Or the students who worked from 1985 to 1989 to stir unrest in Bejing's main plaza ... how is it that the largest public demonstration in world history, which continued for longer than any government of modern record has ever tolerated a mass occupation of its public facilities, and the leaders of which missed several opportunities to end the demonstration in manner consistent with the peaceful strategy they claimed, and who repeatedly disarmed soldiers and police sent to restore basic civil services to downtown Bejing, how are they not complicit in reckless escalation of adversity? But the government, mindful of the need to maintain civil services, and which repeatedly tried to manage the occupation without the use of force, and which used common urban warfare techniques employed armies world-wide, somehow was the reckless escalator? More likely the complicity is much more mutual than leftist pundits (or are the Green pseudo-leftists here - who knows) dare admit. As such, the rhetoric of the left does become thinly veiled hate speech, and the collective political dialogue from all quarters becomes, as hit has, a parody of politics comprised exclusively of slogans designed to evoke emotional responses.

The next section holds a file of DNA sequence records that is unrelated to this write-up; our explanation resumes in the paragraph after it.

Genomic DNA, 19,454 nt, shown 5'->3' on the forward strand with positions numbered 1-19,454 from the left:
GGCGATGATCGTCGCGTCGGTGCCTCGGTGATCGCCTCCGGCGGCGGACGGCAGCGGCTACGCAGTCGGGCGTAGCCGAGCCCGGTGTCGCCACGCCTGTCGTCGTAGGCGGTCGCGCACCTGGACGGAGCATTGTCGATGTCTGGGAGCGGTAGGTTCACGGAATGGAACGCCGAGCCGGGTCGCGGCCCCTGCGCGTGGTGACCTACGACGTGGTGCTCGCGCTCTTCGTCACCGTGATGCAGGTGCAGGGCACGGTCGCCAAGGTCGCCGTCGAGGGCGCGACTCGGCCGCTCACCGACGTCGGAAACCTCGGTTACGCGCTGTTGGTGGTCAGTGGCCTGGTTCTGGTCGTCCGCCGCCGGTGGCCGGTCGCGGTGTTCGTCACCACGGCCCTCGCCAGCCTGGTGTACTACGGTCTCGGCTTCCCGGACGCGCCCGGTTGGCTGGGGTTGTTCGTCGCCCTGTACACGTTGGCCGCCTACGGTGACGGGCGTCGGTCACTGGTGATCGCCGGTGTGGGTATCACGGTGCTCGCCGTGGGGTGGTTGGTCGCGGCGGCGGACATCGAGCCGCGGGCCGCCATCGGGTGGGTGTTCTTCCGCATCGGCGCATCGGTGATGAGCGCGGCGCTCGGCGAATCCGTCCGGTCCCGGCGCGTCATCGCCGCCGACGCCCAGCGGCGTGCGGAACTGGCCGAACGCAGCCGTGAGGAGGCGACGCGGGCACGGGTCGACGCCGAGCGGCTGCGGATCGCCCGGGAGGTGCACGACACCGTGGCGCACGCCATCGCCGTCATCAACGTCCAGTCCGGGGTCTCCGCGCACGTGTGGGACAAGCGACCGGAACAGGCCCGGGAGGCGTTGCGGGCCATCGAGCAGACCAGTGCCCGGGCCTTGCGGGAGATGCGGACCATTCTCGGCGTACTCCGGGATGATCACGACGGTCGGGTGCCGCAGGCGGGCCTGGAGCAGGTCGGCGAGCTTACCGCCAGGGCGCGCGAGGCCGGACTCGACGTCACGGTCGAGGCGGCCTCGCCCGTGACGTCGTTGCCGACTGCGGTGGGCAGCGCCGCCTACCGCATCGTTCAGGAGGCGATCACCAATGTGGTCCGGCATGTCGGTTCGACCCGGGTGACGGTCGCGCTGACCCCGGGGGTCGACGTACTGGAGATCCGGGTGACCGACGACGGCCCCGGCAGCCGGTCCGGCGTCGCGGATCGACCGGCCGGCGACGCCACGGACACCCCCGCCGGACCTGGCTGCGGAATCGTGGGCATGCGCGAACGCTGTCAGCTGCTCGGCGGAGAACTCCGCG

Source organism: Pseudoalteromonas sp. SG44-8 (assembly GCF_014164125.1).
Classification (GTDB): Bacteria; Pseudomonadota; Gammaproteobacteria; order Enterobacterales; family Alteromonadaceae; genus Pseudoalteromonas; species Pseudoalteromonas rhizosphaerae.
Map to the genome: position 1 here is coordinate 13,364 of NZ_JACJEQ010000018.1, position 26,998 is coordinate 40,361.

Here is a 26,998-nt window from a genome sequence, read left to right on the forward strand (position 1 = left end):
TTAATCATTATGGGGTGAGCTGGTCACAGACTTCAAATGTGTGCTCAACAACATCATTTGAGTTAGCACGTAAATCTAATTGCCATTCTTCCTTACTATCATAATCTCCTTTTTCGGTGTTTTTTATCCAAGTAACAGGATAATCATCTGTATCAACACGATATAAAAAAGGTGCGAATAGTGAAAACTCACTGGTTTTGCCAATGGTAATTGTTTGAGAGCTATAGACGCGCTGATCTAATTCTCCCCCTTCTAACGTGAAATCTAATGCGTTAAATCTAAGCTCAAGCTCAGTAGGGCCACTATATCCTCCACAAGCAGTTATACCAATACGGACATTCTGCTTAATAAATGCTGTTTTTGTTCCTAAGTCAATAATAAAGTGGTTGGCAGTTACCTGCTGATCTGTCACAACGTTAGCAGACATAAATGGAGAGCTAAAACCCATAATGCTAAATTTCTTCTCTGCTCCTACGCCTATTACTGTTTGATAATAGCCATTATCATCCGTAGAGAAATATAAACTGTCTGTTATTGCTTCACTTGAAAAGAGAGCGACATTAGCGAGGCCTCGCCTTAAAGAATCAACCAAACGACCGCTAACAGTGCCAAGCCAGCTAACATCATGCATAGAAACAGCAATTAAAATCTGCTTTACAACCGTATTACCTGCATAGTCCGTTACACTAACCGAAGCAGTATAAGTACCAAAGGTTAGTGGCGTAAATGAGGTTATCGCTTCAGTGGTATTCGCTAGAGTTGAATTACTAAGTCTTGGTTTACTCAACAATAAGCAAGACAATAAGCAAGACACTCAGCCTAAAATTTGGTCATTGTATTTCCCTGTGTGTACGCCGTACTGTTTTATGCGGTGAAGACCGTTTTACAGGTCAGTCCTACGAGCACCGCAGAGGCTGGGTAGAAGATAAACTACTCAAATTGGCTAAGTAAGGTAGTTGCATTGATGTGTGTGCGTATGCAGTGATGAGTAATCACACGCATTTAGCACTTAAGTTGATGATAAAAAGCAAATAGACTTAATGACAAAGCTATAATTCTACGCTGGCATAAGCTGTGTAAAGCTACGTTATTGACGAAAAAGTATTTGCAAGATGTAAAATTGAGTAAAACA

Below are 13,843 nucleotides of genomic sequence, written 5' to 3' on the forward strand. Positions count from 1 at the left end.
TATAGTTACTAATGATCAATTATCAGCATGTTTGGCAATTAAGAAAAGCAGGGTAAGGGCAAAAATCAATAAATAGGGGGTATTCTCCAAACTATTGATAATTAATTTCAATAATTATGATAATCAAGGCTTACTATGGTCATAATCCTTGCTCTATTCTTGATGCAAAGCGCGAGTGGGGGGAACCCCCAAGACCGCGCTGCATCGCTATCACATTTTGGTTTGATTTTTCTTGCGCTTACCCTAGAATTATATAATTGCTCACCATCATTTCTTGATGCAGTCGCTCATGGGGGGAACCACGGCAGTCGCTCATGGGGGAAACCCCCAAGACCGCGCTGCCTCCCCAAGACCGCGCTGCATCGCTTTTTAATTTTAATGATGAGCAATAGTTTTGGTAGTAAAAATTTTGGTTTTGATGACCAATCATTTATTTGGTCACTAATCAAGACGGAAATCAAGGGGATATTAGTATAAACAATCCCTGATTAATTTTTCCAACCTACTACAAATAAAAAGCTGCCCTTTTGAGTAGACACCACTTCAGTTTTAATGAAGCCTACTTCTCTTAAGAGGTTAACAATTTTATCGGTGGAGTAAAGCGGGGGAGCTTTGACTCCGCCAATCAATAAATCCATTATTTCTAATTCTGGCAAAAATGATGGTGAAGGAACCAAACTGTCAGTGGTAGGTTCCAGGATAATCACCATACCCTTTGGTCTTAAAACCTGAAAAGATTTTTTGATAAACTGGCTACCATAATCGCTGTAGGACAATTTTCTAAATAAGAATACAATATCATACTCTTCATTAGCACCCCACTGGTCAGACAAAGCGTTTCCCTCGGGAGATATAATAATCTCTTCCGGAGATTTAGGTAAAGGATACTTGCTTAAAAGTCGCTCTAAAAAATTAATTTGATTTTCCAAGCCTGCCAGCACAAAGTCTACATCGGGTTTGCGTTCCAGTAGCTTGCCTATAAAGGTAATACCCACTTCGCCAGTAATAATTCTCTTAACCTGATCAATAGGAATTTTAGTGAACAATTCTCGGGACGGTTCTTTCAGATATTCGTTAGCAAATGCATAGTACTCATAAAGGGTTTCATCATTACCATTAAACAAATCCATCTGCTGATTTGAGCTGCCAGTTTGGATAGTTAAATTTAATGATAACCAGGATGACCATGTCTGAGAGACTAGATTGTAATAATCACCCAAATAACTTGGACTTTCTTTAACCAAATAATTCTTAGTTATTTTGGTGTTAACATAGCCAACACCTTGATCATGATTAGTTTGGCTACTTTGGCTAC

It appears elite politicos on both sides of the fence, identified often by the dominance of academians at the helm of political groups that include no working class representation (i.e. - Sierra Club, Green Peace, and most of the so called "environmental movement") exploit reckless escalation of adversity to pull the emotional strings of young followers. In such an environment, a decidedly non-political music event - Woodstock - the leaders of which paid Abbie Hoffman not to politicize the event and where Charlie Daniels kicked a disobediaent Yippie off the stage - in such an environment where escalation of crowd activity in itself is considered some sort of success - an event such as Woodstock became a high mark of some loose political collectivity. Yeh - we went to Woodstock and learned we can party hardy and still work as capitalists. Whatever land reform efforts arose from the Woodstock crowd quickly disintegrated within a few years into unaffiliated hovels in the woods, due in large part to a lack of forward planning, or of any strategy beyond escalation of adversity to further their political goals.